Did you see the Emerging North American Province? Did you spot the Church-of-General-Convention? Did you catch a glimpse of the Covenant-signing Communion Partners? 

No? You didn't? You must look more closely. Oddly enough, I think there is some insight for Anglicans in this film--well, maybe not in the execution, but certainly in the concept.

Earlier this month, the dioceses of Quincy and Fort Worth did what everyone knew they were going to do and severed their relationship with the General Convention of the Episcopal Church, and thereby from the institutional (constitutional and canonical) structure thereof. In so doing, they joined San Joaquin and Pittsburgh. For the time being, this appears to be it, unless there are rumblings from elsewhere that I have missed.

After practicing on San Joaquin (with several miscues amply noted in the record), the Presiding Bishop and her Chancellor have by now learned their lines pretty well--so well, in fact, that the rest of us can lip-synch with them: "We lament the news that some individuals in the Diocese of X. have decided to leave the Episcopal Church. Of course, while individuals are free to leave this church, dioceses and parishes cannot. Hence, all property, real and personal, which was under the trusteeship of those persons who have left is now owned by those who choose to remain members of the Episcopal Church. In the meantime, we will be deposing Bishop N. and all the clergy who have departed with him."

Or some such.

The news today is that the Presiding Bishop attempted to "pull a Duncan" on Bishop Iker of Fort Worth and have him inhibited and desposed just for planning to leave, but the Title IV Review Committee declined to act with sufficient expedition to make this possible. But now--appropriately after the fact--they have indeed met and certified the charge of abandonment, and Bishop Iker has received his inhibition letter. Formal deposition will no doubt occur at the March 2009 meeting of the House of Bishops.

Of course, none of this matters to Bishop Iker and the strong majority in the Diocese of Fort Worth, as is evident in their quick response to 815. The substance of these statements ("You're not the boss of us anymore...and you never were anyway") is quite predictable and not particularly noteworthy. But two details merit a second look. 

First, the letterhead still reads "The Episcopal Diocese of Fort Worth," and I don't think it's because they're just trying to be frugal and work through their old supply before they spring for new stationery. Now, when San Joaquin said "See yah!" they couldn't wait to get rid of the word "Episcopal" from all their communications media. People treated it like a bag of rotten food retrieved from the back of the bottom shelf in the refrirgerator, holding it at arms length with one hand and pinching their noses with the other on their way out to the trash bin. But when Pittsburgh's time came, they continued to style themselves the Episcopal Diocese of Pittsburgh even after renouncing their relationship with General Convention and aligning themselves with the Province of the Southern Cone. Now, apparently, Forth Worth is following suit. (Whether Quincy has done the same I am not aware.)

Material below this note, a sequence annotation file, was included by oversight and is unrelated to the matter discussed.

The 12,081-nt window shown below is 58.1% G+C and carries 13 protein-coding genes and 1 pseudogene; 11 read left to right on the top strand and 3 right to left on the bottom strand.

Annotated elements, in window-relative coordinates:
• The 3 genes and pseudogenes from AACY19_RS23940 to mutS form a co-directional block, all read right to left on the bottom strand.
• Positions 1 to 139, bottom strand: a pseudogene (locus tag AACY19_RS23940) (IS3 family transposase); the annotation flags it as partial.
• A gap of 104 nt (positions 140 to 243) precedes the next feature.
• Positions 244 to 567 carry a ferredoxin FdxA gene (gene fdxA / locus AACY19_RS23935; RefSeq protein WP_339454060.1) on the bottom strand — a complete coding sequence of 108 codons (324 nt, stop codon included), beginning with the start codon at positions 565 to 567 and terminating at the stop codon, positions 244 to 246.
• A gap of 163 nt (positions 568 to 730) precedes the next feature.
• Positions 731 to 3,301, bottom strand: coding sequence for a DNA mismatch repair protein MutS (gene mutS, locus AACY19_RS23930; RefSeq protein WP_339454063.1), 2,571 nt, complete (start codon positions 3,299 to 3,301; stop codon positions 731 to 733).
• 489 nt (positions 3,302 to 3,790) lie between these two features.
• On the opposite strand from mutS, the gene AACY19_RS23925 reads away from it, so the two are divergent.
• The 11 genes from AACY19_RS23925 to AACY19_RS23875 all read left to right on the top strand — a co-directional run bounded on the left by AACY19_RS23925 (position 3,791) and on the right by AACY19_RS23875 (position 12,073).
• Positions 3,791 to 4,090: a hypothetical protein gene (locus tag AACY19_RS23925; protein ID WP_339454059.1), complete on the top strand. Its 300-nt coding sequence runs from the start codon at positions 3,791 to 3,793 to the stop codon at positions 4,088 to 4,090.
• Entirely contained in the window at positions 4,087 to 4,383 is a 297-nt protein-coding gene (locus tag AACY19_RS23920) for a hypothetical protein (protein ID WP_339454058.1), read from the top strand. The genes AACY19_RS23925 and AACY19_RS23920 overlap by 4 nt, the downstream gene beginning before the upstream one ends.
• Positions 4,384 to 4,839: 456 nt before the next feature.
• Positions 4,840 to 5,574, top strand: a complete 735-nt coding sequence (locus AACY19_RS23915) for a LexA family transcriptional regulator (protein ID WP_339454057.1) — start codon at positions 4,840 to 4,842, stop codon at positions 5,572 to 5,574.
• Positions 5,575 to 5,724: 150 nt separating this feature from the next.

Then, to drive this point home, the letter from Fort Worth's Standing Committee not only rejects the validity Presiding Bishop's Letter of Inhibition against Bishop Iker (since she has no authority over clergy discipline in the Province of the Southern Cone), but calls it a "border crossing." (!) 

The inference begging to be drawn from both Pittsburgh and Fort Worth is that not only do they believe themselves to have seceded from the Episcopal Church, but they have done so organically and with institutional continuity with their former selves, such that those parishes where the leadership wishes to be part of TEC cannot do so by passively "remaining" anywhere, but need to actively withdraw from "the Episcopal Diocese of Fort Worth, Jack Leo Iker, Bishop" and then seek affiliation with TEC on whatever terms it can negotiate. And while these processes are working themselves out, the Presiding Bishop and her emissaries are viewed as interlopers if they have any dealings with those who were clerical or lay members of the Episcopal Diocese of Forth Worth as it was constituted on November 14.

It comes as no surprise that 815 has a different narrative by which they read current events. In that narrative, only individuals can leave, so anyone who is no longer under the authority of the constitution and canons of TEC and who continues to occupy property or control other assets of the Episcopal Diocese of Fort Worth is, in fact, a squatter at best, and very possibly a thief. Those who decline to follow their leaders to the Southern Cone represent the continuing "Episcopal dioceses" of San Joaquin, Pittsburgh, Quincy, and Fort Worth.